Atlantic Growth Strategy – Clean Energy

Backgrounder

March 1, 2019

Atlantic Canada has made important strides to enhance the generation, transmission and use of clean power across the region. Nova Scotia and New Brunswick are on track to reduce their emissions by 30 percent below 2005 levels by 2030, largely as a result of actions taken to address emissions in their electricity sectors. Prince Edward Island, thanks to its integration with New Brunswick, generates nearly all of its electricity from wind energy, the only Canadian jurisdiction to do so. With the completion of the Muskrat Falls project, the Labrador–Island Link and the Maritime Link, Newfoundland and Labrador will both reduce its own emissions and begin supplying clean electricity to the Maritime provinces.

The Atlantic provinces and the federal government have a long history of collaborating to find regional solutions to meet electricity needs, including through the recently completed Regional Electricity Cooperation and Strategic Infrastructure (RECSI) initiative.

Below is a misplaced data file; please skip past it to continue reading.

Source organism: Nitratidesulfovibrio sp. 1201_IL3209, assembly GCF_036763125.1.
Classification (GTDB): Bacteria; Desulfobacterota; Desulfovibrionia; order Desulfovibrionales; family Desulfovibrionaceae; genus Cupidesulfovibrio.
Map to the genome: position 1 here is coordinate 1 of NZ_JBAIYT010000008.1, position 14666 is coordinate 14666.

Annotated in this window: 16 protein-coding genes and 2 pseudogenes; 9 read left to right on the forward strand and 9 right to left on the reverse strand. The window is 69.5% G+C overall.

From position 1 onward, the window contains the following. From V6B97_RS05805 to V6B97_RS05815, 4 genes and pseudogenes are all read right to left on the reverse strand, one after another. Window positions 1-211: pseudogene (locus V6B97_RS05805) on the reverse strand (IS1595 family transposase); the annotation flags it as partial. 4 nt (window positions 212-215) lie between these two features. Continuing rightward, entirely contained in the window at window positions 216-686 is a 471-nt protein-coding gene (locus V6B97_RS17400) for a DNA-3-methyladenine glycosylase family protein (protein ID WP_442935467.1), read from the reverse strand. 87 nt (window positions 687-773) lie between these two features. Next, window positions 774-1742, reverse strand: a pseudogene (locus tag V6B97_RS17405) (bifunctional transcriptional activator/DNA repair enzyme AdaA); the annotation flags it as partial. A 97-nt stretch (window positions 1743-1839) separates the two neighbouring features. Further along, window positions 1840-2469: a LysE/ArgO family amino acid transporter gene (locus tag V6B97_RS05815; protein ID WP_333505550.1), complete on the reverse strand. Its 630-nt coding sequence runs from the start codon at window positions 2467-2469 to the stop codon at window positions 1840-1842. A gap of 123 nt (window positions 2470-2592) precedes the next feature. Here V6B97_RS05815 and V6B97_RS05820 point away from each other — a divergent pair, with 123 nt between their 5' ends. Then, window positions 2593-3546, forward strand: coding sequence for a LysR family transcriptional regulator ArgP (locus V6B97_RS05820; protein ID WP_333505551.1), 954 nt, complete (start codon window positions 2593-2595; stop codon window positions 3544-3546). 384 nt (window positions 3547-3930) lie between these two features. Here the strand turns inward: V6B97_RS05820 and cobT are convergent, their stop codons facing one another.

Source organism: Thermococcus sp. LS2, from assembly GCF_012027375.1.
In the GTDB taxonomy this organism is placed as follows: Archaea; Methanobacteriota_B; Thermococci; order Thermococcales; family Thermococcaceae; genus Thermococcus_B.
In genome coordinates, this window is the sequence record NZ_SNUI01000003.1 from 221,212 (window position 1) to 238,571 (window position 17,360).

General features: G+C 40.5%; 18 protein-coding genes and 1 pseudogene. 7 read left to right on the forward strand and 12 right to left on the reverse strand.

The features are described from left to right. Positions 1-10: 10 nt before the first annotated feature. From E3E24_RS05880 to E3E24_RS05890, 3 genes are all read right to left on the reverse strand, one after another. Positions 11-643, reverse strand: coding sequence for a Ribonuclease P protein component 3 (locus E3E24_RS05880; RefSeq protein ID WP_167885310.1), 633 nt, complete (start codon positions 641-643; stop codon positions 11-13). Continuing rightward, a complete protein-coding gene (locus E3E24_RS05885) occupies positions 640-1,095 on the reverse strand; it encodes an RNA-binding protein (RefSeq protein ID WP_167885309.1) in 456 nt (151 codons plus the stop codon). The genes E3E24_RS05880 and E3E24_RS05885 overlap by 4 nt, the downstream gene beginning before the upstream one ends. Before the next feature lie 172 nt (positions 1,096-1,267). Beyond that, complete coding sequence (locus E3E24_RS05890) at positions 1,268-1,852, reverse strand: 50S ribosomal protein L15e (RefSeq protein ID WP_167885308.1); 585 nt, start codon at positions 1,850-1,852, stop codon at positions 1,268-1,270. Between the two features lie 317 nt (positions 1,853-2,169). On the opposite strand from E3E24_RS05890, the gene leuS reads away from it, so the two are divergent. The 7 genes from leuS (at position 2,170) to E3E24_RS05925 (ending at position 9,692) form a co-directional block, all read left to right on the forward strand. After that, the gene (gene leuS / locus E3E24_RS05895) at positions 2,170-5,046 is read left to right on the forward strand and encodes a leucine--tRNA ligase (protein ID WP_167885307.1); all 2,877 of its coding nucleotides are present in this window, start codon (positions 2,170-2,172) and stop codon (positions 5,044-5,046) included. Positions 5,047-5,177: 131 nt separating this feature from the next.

The Clean Power Roadmap for Atlantic Canada will outline a collective vision for how jurisdictions will collaborate over the coming decades to build a clean power network across Atlantic Canada.

An Atlantic Clean Power Planning Committee, with senior representatives from all jurisdictions, will be formed to lead the development of the roadmap. The committee will:

  • evaluate different options to develop new clean electricity supplies (including renewable energy and energy storage technologies) across the region;
  • forecast electricity demand across the region over the coming decades, including potential changes in demand from electrification of vehicles and heating;
  • identify the most cost-effective and critical transmission projects, including interprovincial interties, needed to move power across the region and better integrate markets; and
  • use modelling to determine the mix of electricity resources to meet demand across the region.

The federal government has committed up to $2 million over two years to support the development of the roadmap, including studies and analysis that would need to be undertaken.


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